Between 1929 to 1933 Portsmouth City Council, as owners of the land, created gardens, a tennis court and a hard levelled area intended for roller skating and dancing. Hilsea Lido was officially opened on 24 July 1935.
Sadly due to a road widening scheme and a level of neglect there is little evidence of the grandeur of the original site.
The swimming pool, cafe and splashpool were designed by the City Engineer, Joseph Parkin. The total cost for the complex, built in the Modernist International Style, was £36,000. Constructed over 7 months in 1935 as an employment initiative, it was to provide leisure facilities for the new housing developments in Hilsea. The Hisea Lido pool is 67m long, 18 metres wide and 4.6 metres deep. It was designed to provide drama and spectacle with three diving boards – the highest being a spectacular 10 metres, water slides and water polo.
The main swimming pool could accommodate up to 900 swimmers and more than 1000 spectators. Opened from 7am until 10pm from the end of May until the beginning of October, the complex included night illuminations and a PA system to entertain the crowds.
Original admission charges into the main pool were 6d for adults (approx. 2.5p today) and 3d for children. The splashpool cost 1d for entry, car parking was 3d and parking your bicycle cost 1d – these facilities are free today!
In the 1930s the site hosted national diving championships and water spectaculars, including formation swimming and displays by the League of Health and Beauty. Up to 1000 spectators came to enjoy these amazing and magnificent events.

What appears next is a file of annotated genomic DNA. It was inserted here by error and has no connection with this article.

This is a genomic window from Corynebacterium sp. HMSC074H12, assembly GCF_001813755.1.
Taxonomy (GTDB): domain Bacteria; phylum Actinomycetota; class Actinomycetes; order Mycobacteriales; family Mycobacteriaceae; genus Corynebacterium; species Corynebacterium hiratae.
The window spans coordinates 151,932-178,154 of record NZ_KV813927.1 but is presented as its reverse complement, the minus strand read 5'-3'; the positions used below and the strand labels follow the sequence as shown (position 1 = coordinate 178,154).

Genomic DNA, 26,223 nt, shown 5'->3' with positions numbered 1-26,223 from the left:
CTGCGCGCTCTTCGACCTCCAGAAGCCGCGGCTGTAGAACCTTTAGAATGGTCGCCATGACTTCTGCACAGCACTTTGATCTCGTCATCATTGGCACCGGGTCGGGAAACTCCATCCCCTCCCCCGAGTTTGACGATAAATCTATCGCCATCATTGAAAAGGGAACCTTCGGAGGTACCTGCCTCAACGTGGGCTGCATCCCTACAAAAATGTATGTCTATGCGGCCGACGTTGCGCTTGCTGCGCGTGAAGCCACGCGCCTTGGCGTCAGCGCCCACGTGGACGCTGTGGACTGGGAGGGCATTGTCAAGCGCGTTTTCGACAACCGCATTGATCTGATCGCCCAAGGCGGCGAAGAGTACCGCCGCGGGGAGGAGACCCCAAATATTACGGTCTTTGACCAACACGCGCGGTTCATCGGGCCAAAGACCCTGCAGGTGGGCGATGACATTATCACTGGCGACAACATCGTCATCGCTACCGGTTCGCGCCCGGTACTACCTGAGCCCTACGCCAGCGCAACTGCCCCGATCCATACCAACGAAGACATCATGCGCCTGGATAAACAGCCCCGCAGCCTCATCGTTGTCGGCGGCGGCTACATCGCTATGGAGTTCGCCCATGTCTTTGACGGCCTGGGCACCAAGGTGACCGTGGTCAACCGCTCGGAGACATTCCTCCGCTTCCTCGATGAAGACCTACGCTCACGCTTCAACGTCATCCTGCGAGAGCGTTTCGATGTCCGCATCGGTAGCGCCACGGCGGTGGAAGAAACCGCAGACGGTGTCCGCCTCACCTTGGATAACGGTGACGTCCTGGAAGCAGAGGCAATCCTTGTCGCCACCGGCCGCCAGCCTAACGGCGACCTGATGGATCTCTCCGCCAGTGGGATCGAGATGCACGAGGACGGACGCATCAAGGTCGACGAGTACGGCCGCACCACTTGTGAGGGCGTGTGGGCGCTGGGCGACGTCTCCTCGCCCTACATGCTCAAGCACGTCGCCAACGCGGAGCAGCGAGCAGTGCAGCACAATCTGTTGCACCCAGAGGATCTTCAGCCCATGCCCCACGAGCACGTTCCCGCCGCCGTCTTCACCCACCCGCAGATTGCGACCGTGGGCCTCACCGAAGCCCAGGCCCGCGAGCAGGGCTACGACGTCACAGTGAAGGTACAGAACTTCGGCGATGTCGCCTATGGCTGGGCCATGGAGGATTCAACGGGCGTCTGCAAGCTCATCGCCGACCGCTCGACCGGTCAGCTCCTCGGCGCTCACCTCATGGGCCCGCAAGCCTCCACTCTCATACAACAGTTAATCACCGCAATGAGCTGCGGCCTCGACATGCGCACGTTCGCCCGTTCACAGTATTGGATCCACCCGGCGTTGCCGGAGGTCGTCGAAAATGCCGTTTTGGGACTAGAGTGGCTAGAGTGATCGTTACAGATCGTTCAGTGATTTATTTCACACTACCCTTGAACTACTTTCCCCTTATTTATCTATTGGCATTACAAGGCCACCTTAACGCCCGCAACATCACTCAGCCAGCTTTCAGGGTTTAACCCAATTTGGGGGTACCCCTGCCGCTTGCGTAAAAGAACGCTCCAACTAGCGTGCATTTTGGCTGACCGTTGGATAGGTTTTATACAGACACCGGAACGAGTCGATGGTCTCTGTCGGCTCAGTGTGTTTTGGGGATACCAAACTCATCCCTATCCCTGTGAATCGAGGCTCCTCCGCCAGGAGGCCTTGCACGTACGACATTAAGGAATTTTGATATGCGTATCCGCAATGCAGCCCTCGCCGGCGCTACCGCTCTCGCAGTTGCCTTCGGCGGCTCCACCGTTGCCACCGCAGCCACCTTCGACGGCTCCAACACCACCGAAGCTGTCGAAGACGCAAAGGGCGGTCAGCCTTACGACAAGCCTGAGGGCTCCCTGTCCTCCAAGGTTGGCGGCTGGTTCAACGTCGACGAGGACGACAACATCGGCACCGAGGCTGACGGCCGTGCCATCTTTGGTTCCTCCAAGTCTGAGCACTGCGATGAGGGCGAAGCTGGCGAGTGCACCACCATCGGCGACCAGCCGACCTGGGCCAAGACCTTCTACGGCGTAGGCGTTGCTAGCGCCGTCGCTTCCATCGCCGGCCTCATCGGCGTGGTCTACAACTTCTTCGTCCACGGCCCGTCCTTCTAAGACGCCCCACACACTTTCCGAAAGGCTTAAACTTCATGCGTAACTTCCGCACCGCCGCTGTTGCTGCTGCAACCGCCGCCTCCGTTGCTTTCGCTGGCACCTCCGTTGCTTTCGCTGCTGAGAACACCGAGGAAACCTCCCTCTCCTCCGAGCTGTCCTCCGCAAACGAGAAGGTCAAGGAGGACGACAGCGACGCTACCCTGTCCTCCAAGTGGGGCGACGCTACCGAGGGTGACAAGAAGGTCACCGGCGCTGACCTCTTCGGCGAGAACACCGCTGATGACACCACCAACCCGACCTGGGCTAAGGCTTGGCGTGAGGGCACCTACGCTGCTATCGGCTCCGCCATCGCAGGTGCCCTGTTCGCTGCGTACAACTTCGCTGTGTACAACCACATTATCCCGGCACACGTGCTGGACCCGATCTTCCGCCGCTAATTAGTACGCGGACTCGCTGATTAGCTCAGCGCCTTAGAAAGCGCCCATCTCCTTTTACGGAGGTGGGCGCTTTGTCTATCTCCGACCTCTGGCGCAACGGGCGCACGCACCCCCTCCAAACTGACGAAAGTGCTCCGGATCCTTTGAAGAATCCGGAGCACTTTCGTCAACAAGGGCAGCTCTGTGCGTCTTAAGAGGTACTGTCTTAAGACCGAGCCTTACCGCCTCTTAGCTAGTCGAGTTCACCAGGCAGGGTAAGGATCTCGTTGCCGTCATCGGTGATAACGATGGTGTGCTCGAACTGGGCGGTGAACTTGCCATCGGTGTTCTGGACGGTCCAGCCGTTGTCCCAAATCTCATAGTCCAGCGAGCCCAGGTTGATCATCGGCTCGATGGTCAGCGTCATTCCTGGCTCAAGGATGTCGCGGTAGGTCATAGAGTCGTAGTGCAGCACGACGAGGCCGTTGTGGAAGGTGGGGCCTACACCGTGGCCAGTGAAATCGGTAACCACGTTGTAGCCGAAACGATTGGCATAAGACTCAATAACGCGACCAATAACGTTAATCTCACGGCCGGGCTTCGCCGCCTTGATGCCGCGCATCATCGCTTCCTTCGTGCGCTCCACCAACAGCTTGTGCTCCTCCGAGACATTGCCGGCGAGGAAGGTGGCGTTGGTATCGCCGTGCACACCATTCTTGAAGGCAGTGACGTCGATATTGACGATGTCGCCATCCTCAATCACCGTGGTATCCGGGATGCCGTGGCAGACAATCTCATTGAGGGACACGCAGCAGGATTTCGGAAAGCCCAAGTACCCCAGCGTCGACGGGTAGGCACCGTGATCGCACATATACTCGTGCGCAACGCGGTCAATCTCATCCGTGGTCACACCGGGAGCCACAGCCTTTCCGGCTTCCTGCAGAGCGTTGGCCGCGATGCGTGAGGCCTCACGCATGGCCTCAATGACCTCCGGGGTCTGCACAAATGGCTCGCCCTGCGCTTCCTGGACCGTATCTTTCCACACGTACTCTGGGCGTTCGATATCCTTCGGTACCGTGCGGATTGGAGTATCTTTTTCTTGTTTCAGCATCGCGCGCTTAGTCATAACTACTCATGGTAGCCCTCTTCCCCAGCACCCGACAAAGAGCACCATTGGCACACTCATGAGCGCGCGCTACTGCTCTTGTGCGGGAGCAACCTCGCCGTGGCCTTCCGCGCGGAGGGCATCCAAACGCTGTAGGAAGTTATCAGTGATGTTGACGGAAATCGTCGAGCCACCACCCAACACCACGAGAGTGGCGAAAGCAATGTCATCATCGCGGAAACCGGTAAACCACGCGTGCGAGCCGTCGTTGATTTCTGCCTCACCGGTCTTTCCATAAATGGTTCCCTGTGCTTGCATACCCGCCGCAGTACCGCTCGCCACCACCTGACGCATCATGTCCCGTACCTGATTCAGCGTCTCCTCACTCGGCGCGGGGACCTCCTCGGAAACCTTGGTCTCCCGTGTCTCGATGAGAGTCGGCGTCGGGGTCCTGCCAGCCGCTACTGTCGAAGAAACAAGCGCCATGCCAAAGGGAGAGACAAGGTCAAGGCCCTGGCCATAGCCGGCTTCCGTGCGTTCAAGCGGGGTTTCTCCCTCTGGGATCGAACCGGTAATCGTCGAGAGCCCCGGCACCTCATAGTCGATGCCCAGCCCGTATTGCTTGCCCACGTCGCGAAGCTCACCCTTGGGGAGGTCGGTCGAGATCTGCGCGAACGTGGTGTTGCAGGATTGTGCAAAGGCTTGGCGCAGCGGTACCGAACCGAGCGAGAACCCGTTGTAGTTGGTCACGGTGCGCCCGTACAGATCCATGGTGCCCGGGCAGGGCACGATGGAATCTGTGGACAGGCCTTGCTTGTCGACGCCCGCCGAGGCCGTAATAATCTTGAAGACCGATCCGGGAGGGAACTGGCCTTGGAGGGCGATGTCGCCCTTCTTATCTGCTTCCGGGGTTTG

Originally the water was pumped from Portscreek, filtrated and then aerated through the water fountains before entering the pool. This system operated every 8 hours. It’s thought that because the tidal water of Portscreek was never of any great depth the water would be warmed by the sun prior to entering the pool (or perhaps people were just a bit hardier then!!). Water now comes directly from the mains.
In 1975 Hilsea Lido featured in the cult film and rock opera classic “Tommy”, written by The Who and directed by Ken Russell – sadly we don’t have any photos from this event, but if anybody else does we’d love to see them.
If you’ve seen the film you’ll know Hilsea Lido looks fantastic, especially with the fountains operating and the lagoons in use.
There are families in Portsmouth who have used the facilities at Hilsea Lido through the generations from 1935 to today! Hilsea Lido holds a host of special memories for people from far and wide – from sunny summer childhoods spent with friends, to meeting future partners at dances held at the Blue Lagoon, to visiting the site with children and grandchildren.
Hilsea Lido Pool for the People Trust are working hard to ensure that future generations can have special memories of times spent at Hilsea Lido!